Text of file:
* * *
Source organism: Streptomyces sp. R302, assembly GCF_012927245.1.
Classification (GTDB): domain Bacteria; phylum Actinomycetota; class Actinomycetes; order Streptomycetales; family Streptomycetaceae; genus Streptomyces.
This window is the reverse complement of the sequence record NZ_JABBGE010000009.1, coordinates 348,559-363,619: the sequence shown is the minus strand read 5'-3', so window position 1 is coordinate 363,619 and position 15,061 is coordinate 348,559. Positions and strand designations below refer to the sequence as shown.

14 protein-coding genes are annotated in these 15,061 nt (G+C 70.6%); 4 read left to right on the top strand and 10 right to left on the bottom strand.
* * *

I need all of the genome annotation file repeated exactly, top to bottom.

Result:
Source organism: Streptomyces sp. R302, assembly GCF_012927245.1.
Classification (GTDB): domain Bacteria; phylum Actinomycetota; class Actinomycetes; order Streptomycetales; family Streptomycetaceae; genus Streptomyces.
This window is the reverse complement of the sequence record NZ_JABBGE010000009.1, coordinates 348,559-363,619: the sequence shown is the minus strand read 5'-3', so window position 1 is coordinate 363,619 and position 15,061 is coordinate 348,559. Positions and strand designations below refer to the sequence as shown.

14 protein-coding genes are annotated in these 15,061 nt (G+C 70.6%); 4 read left to right on the top strand and 10 right to left on the bottom strand.